We look at types of ecommerce businesses by revenue model, business model, and website type
Modern technology has made it easier than ever to set up shop online. Whether you’re a side-hustler or a serious seller, there’s a platform to help you achieve your goal.
But what exactly should your goal be? What kind of ecommerce business do you want to have?
At Website Builder Expert, it’s our mission to not just help people get online, but to help them make a success of it once they’re there. And any successful ecommerce business starts with a successful plan, and a big part of that is knowing what your options are.
When it comes to looking at the types of ecommerce businesses, we first need to decide how to categorize them. Never a site to do things by half, we’ve done this three different ways:
- By business model
- By revenue model, and
- By the type of ecommerce website
Let’s take a look:
When we look at ecommerce businesses, they typically take the form of one to two of these four different business models, depending on who is doing the buying and who is doing the selling. Like all good things in business, they crunch down nicely into three character acronyms:
1. Business-to-Business (B2B)
A B2B ecommerce is a business that is selling to another business. This could be a physical product, like raw building materials, or a service, like a corporate lawyer. It could also take the form of a digital product or service.
2. Business-to-Consumer (B2C)
As we are the consumers, this is the model used by most of our favorite brands. From fashion to furniture, gym memberships to wine subscriptions (more on those later), most of the stuff we buy for both ‘needs’ and ‘wants’ comes from a B2C brand.
3. Consumer-to-Consumer (C2C)
With consumer-to-consumer selling, there’s no business involved at all, and it’s usually a pretty casual setup. Think of a garage sale, or a platform like eBay.
4. Consumer-to-Business (C2B)
This is where a consumer sells their services to a business. Freelancers are the perfect example of this.
So now we’ve looked at the different ecommerce business models, it’s time to look at the different ways they can actually make money. Here are the key ecommerce revenue models:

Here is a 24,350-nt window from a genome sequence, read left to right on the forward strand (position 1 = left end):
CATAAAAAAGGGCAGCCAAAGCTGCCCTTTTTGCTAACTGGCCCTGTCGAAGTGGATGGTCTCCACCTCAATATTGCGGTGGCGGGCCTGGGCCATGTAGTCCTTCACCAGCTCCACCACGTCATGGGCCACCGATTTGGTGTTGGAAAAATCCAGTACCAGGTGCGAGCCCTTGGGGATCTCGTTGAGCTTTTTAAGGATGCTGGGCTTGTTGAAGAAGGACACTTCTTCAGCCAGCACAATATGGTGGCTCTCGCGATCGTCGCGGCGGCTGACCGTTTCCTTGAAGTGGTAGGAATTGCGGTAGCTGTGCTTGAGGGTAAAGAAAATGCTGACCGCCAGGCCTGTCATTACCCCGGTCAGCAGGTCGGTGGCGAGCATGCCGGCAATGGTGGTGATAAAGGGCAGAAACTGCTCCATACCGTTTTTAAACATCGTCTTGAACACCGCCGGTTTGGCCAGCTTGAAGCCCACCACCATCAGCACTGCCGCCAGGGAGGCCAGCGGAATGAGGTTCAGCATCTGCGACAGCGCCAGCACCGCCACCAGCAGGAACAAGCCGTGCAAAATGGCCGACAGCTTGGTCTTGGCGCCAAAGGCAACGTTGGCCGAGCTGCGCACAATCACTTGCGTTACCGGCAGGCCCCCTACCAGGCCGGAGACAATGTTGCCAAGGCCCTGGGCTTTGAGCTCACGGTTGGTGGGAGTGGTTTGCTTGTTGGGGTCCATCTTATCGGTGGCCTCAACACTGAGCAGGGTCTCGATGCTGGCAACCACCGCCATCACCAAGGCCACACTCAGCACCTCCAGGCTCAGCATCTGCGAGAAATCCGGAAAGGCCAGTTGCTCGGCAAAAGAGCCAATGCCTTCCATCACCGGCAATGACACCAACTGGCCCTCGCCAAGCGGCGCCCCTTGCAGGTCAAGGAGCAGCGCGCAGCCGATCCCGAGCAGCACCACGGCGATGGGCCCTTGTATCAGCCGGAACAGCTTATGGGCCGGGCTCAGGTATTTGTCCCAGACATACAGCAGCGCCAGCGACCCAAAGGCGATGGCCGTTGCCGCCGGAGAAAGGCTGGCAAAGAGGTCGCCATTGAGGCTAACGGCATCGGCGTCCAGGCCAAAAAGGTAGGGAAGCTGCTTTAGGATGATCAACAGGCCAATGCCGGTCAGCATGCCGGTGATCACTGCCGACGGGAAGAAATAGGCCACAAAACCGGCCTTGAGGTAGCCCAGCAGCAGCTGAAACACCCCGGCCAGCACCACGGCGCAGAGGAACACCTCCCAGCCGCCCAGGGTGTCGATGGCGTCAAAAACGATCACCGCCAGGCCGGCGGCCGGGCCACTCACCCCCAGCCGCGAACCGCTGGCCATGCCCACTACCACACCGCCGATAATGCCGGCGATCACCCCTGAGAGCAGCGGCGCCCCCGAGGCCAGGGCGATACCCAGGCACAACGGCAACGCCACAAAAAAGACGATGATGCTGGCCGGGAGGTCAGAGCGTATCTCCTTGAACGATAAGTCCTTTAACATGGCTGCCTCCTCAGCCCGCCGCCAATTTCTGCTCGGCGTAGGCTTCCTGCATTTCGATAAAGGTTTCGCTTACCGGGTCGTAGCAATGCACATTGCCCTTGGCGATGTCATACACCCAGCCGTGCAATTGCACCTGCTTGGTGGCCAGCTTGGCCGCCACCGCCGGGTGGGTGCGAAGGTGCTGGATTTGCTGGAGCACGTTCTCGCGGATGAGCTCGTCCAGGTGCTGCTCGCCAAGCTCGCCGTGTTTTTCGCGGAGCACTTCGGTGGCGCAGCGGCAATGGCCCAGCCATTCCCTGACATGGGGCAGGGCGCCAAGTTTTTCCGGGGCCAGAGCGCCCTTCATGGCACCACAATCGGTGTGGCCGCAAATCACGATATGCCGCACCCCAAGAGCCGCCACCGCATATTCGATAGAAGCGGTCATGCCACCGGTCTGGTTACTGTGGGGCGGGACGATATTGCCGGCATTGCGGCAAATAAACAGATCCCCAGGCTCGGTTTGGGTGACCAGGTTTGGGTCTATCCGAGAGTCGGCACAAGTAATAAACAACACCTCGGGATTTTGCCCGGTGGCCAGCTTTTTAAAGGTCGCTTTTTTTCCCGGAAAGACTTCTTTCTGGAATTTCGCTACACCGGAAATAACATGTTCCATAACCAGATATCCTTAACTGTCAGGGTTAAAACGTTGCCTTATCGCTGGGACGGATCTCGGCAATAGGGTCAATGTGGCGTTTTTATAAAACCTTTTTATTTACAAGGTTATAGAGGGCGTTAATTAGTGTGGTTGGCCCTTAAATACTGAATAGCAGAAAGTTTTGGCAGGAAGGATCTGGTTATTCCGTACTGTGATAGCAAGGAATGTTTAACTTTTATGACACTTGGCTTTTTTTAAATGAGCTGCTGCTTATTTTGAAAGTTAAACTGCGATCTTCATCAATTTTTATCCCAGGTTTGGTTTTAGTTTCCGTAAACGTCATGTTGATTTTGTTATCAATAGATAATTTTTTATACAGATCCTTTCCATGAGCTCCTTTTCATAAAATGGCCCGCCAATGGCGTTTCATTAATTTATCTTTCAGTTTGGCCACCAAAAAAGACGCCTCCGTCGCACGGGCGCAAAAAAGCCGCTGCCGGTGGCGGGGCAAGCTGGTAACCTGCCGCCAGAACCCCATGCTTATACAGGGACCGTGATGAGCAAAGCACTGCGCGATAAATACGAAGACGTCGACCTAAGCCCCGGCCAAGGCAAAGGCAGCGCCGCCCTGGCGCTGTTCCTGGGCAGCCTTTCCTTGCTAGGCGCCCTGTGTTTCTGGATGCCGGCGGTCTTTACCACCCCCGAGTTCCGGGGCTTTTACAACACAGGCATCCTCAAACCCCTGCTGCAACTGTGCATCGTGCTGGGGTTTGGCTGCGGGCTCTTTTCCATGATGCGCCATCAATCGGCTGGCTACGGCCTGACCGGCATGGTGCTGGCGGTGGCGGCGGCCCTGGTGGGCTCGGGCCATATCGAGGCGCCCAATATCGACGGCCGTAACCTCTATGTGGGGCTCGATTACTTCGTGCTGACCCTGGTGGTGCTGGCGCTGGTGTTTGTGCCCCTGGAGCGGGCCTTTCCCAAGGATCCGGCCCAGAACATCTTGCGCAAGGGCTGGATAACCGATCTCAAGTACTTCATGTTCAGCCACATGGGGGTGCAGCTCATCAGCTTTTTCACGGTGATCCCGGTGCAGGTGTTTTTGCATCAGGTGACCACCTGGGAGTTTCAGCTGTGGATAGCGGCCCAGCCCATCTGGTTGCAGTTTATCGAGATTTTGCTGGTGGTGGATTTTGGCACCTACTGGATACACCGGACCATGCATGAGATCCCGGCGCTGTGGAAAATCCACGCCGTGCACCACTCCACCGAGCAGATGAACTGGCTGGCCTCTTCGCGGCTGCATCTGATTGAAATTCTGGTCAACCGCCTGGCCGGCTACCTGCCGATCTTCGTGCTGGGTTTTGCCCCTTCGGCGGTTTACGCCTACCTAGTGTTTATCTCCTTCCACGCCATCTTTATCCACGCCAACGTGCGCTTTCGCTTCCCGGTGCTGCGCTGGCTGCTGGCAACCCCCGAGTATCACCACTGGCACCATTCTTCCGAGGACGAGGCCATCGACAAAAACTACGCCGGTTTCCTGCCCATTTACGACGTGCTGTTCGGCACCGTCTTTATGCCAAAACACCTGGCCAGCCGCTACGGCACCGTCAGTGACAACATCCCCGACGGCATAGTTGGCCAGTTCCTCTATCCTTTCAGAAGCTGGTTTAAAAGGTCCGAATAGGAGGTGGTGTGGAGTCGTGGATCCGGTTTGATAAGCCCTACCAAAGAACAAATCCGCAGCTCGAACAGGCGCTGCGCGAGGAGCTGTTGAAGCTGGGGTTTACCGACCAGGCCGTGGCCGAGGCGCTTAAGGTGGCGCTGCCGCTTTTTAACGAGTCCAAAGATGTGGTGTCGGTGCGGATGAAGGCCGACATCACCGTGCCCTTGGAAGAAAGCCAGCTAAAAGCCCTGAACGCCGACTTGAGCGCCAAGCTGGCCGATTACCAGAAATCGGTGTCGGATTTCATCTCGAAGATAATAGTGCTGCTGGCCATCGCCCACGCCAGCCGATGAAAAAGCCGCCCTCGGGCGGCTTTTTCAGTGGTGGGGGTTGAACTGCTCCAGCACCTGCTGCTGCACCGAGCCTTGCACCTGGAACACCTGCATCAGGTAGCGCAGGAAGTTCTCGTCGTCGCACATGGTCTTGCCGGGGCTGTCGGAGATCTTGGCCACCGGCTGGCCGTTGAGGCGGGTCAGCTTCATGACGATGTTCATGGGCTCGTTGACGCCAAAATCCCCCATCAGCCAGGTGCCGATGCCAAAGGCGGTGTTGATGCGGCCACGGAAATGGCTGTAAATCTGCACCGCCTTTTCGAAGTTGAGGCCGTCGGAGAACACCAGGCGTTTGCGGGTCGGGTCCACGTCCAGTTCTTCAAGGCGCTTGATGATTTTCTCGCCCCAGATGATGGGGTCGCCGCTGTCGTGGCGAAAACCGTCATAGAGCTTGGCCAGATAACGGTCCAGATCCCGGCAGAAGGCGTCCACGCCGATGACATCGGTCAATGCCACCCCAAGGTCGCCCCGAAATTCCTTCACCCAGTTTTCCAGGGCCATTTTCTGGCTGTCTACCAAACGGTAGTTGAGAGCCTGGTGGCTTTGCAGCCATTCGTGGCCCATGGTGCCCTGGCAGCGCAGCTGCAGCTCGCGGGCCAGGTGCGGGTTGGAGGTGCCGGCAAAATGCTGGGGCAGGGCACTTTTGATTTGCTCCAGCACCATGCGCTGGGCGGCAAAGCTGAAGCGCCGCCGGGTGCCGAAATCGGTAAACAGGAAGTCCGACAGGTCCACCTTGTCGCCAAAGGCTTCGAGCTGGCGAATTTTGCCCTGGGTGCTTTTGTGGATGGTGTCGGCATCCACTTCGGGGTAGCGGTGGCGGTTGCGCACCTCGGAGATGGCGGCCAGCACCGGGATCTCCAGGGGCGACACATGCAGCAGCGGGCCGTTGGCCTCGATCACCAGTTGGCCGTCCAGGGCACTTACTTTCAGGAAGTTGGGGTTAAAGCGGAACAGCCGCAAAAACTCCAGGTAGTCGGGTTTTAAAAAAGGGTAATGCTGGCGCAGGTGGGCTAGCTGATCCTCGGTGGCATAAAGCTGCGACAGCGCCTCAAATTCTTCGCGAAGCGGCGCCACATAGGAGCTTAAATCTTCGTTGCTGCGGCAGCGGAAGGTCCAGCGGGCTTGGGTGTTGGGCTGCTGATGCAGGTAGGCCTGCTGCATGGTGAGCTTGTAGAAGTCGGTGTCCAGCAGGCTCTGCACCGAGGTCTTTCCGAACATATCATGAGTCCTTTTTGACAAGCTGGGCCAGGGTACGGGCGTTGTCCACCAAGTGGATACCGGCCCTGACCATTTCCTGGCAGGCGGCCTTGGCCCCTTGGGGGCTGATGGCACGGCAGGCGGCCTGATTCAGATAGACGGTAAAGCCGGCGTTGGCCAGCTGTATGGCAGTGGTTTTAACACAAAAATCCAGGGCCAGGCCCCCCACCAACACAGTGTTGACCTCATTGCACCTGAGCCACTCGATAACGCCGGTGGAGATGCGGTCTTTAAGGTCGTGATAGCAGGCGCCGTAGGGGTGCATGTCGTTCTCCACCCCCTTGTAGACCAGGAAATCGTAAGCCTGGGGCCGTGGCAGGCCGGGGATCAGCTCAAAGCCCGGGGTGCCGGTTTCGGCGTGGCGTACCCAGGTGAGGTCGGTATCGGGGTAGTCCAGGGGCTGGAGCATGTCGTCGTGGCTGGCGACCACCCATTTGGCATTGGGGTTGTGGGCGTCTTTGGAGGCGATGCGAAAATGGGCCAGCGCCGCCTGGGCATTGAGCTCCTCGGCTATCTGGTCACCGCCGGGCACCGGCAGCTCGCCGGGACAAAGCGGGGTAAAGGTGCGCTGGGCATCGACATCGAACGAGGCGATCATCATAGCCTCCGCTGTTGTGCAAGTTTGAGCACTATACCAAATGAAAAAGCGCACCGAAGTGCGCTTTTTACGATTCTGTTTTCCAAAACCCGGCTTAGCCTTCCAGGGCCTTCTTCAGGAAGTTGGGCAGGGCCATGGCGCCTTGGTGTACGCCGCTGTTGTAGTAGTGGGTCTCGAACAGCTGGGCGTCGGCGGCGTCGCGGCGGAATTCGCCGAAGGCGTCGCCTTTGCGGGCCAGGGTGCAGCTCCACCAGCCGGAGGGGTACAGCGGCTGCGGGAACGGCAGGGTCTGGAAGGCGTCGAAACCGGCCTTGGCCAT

With dropshipping, the business or individual ‘sells’ products on their website which they don’t actually make or own. They are packaged and distributed by the third party company, and the owner(s) of the dropshipping site never come into contact with a single product – they just take a small cut from the person or business who is actually making and distributing it.
Dropshipping can be lucrative and very successful. Take Wayfair, for example. Wayfair is a popular ecommerce furniture store, and a dropshipping site.
That said, dropshipping is a super competitive space now, so don’t enter into it thinking it’ll be a quick and easy way to make your fortune.
How to Start a Dropshipping Company – Our complete guide to making a success of dropshipping, and avoiding all the common mistakes. Contains advice from dropshipping pros.
Subscriptions used to be pretty much reserved for magazines and newspapers, but just when you thought they were on their way out, they came back with a real bang in the form of subscription boxes. So big, in fact, that the subscription box market grew by more than 100% every year from 2013 to 2018.
Subscription boxes all work slightly differently, but basically involve signing up to receive a different type of a product that you like each month.
FirstLeaf is a subscription service for wine lovers. Each month, FirstLeaf’s wine experts scour the globe to deliver unusual and award-winning bottles of wine to their subscribers from regions they may never even have heard of.